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Journal Article
Poetics Today (2017) 38 (1): 189–201.
Published: 01 February 2017
... by Porter Institute for Poetics and Semiotics 2017 Culler Jonathan , Theory of the Lyric . Cambridge, MA : Harvard University Press , 2015 . x + 391 pp . Apostrophe, Speaker Projection, and Lyric World Building Eva Zettelmann Department of English, Vienna University Jonathan...
Journal Article
Poetics Today (2000) 21 (4): 711–749.
Published: 01 December 2000
..., as in the detective story, and/or to functional drives, like surprise, no less than to the teller's blind spots. What distinguishes the perspectival or the unreliability hypothesis is that it brings discordant elements into pattern by attributing them to the peculiarities of the speaker through whom the world...
Journal Article
Poetics Today (2001) 22 (1): 1–23.
Published: 01 March 2001
... on his institutional position; for Ducrot or Maingueneau, drawing on Aristotle, the image of the orator is built by the discourse itself. Analyzing political as well as literary texts, this essay takes into account the institutional position of the speaker; his “prior ethos” (the image his audience has...
Journal Article
Poetics Today (2015) 36 (4): 499–528.
Published: 01 December 2015
... the reader's task by reducing fictional mediation to a minimum. Their norms are (a) conventional in cultural context; (b) explicitly formulated by (c) a speaker who would appear, or has proved, reliable. This transparent communication is favored by popular literature and by didactic or strongly ideological...
Journal Article
Poetics Today (2011) 32 (1): 107–128.
Published: 01 March 2011
... a multiplicity of versions. Given an excuse, there is not just a plurality of possible plot developments but also a consideration of linguistic nuances when weighing responsibility. The excuse generates a context within which the acts of the speaker appear in a different light or as elements of a different story...
Journal Article
Poetics Today (2014) 35 (3): 225–301.
Published: 01 September 2014
... the destruction of European Jewry, Glatstein, Yitskhok Bashevis Singer, and Aaron Zeitlin made the monologue into a vehicle of inner-cultural dialogue. As if to compensate for the ever-dwindling number of Yiddish speakers, professional actors, notably Hertz Grossbard, turned the written-as-spoken classics...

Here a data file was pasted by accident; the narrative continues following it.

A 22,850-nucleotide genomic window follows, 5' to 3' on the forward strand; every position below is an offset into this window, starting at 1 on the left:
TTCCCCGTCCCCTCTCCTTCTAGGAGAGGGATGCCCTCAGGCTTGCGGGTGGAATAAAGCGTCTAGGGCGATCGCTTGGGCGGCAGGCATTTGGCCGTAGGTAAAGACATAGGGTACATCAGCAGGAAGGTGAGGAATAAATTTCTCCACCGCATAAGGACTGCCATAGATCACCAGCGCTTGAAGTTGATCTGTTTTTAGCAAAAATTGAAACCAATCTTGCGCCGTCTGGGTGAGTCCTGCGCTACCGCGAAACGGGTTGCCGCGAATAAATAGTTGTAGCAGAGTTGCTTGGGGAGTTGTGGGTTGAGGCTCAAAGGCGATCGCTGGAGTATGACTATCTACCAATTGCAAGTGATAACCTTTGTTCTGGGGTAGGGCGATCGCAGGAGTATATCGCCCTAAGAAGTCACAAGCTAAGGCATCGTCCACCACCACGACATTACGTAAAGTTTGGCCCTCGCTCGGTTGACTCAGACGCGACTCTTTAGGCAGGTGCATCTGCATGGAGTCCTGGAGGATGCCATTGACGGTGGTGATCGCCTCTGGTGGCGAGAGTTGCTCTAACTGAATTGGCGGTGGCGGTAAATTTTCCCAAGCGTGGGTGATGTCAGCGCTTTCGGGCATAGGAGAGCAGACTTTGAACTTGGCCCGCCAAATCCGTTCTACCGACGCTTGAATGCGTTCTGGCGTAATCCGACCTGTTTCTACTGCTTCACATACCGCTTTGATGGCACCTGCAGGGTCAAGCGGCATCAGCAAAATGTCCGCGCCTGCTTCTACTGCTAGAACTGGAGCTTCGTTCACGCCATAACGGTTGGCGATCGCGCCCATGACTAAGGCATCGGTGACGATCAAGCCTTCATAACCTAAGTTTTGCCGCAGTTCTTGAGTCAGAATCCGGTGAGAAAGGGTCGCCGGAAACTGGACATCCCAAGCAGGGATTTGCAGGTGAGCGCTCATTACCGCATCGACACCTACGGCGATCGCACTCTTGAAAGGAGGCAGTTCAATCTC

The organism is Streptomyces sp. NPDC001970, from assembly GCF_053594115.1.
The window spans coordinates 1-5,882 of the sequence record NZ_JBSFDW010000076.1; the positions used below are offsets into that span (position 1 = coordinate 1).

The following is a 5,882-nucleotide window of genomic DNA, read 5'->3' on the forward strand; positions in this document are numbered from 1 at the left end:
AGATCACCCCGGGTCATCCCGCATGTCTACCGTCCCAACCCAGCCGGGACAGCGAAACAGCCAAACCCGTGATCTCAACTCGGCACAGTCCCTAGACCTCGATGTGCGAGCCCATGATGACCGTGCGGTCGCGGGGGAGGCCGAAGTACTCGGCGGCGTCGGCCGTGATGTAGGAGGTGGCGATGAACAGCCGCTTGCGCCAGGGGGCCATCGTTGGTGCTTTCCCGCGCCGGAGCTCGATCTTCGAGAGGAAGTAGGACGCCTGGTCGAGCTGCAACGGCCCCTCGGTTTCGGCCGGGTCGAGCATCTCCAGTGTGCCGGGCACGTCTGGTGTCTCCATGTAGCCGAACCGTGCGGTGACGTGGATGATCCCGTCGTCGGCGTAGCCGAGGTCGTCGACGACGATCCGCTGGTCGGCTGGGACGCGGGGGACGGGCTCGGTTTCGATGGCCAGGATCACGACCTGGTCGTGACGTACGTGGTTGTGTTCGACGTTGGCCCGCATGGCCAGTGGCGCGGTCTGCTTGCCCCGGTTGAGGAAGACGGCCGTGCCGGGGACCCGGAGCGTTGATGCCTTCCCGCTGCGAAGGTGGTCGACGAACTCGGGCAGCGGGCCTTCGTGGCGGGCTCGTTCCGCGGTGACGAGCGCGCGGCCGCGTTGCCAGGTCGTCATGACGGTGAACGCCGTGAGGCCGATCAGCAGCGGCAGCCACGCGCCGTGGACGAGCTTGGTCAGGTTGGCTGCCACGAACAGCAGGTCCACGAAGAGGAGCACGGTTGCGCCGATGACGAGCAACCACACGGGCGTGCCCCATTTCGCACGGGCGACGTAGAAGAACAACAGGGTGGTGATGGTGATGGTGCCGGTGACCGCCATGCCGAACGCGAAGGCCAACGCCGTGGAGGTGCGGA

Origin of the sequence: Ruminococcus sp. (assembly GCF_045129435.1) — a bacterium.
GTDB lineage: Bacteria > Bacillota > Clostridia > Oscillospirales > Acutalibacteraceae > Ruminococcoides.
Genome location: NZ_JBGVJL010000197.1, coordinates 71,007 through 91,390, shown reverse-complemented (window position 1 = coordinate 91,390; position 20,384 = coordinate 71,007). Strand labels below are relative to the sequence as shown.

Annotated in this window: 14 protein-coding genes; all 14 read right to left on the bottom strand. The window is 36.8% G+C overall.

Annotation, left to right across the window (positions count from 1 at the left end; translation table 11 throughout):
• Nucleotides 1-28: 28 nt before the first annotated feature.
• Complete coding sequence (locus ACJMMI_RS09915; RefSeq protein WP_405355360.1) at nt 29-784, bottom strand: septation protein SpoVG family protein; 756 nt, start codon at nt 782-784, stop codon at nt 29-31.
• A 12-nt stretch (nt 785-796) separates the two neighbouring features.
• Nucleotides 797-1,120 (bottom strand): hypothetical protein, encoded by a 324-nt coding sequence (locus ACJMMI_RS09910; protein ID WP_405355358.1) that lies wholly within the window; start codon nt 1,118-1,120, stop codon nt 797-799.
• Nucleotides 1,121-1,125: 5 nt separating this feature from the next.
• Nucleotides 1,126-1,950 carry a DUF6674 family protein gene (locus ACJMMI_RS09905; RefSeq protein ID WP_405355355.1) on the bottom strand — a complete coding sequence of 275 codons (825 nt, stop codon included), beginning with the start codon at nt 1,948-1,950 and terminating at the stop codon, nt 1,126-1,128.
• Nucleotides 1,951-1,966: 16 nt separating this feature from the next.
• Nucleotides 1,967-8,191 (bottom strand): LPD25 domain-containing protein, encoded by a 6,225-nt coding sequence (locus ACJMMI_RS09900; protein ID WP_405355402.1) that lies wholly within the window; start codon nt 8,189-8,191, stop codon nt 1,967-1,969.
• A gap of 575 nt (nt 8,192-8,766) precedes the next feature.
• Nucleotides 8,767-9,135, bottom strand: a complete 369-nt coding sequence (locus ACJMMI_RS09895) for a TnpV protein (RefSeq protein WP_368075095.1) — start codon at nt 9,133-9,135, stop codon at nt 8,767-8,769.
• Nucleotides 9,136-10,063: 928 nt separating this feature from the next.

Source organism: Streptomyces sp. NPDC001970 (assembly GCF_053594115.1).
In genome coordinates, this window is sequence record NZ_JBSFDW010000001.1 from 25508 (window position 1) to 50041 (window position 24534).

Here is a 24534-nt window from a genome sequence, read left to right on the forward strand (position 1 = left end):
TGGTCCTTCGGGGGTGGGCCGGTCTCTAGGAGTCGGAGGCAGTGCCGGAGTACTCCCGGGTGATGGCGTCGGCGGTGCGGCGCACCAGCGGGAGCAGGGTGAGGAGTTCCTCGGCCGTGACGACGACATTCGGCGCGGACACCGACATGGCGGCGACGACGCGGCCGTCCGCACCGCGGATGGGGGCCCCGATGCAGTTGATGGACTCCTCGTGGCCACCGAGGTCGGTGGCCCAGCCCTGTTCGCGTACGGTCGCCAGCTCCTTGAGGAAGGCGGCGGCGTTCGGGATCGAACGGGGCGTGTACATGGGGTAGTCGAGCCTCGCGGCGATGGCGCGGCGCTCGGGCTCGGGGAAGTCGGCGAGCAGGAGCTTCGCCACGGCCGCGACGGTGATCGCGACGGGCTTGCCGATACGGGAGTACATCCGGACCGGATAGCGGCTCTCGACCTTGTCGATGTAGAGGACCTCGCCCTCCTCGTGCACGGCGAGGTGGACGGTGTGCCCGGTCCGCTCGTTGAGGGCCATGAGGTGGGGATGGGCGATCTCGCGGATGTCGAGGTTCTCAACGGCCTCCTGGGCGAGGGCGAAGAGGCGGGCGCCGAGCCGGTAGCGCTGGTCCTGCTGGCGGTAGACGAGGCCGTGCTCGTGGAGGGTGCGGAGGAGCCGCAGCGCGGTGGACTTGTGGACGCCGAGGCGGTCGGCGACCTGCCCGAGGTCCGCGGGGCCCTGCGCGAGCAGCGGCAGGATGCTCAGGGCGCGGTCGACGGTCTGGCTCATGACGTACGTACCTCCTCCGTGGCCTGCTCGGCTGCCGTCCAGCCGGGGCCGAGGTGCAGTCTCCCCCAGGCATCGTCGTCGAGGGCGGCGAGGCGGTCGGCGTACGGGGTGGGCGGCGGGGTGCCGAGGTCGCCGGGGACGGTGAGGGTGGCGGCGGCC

Journal Article
Poetics Today (2020) 41 (4): 595–617.
Published: 01 December 2020
... dismantles the lyric speaker’s sovereign position and consequently uncovers the silent — and silenced — dialogic voices that are an inseparable part of the genre. The article concludes with an analysis of lyric address and the ethical role of reading, whereby readers are implicated in the process of forced...
Journal Article
Poetics Today (2022) 43 (1): 79–101.
Published: 01 March 2022
... and Seven Walks from the Office for Soft Architecture (2003) as a multi-genre study in Vancouver becoming “money” and the effects of this process on work characterized as temporary or feminine. Indeterminacy becomes a double bind for the speakers of her “Office,” in that freedoms of expression, feeling...
Journal Article
Poetics Today (2000) 21 (3): 561–590.
Published: 01 September 2000
... (or speaker-oriented,expressive) statements; and (3) ars-poetic (or text-oriented, textually self-reflexive) statements. “The Skaters” appears to be a descriptive poem; it has often been read as more or less veiled autobiography;and it is undeniably self-reflexive. I undertake to demonstrate how descriptions...
Journal Article
Poetics Today (2008) 29 (3): 525–564.
Published: 01 September 2008
... (London: Methuen). Vendler, Helen 1997 The Art of Shakespeare's Sonnets (Cambridge, MA: Harvard University Press). Weiser, David K. 1987 Mind in Character: Shakespeare's Speaker in the Sonnets (Columbia: University of Missouri Press). Love’s Hologram: Shakespeare, Ricoeur...